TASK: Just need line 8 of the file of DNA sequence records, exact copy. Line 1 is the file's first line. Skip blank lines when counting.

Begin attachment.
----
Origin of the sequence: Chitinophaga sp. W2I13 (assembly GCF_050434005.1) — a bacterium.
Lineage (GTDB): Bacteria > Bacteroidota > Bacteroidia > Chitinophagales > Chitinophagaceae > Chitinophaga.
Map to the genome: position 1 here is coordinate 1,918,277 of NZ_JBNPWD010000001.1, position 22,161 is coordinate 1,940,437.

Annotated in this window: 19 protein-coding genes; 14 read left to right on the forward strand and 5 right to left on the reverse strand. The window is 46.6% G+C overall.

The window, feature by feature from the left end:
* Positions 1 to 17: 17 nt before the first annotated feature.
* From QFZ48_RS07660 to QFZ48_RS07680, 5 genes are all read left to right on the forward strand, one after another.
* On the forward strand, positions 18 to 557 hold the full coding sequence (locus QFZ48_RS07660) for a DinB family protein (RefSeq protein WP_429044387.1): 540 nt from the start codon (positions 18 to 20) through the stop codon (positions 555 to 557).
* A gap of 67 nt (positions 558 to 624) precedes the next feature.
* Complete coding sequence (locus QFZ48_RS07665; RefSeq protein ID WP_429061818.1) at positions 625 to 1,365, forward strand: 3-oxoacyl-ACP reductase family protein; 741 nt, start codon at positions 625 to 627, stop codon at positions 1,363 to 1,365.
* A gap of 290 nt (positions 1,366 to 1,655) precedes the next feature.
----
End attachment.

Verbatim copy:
* On the forward strand, positions 18 to 557 hold the full coding sequence (locus QFZ48_RS07660) for a DinB family protein (RefSeq protein WP_429044387.1): 540 nt from the start codon (positions 18 to 20) through the stop codon (positions 555 to 557).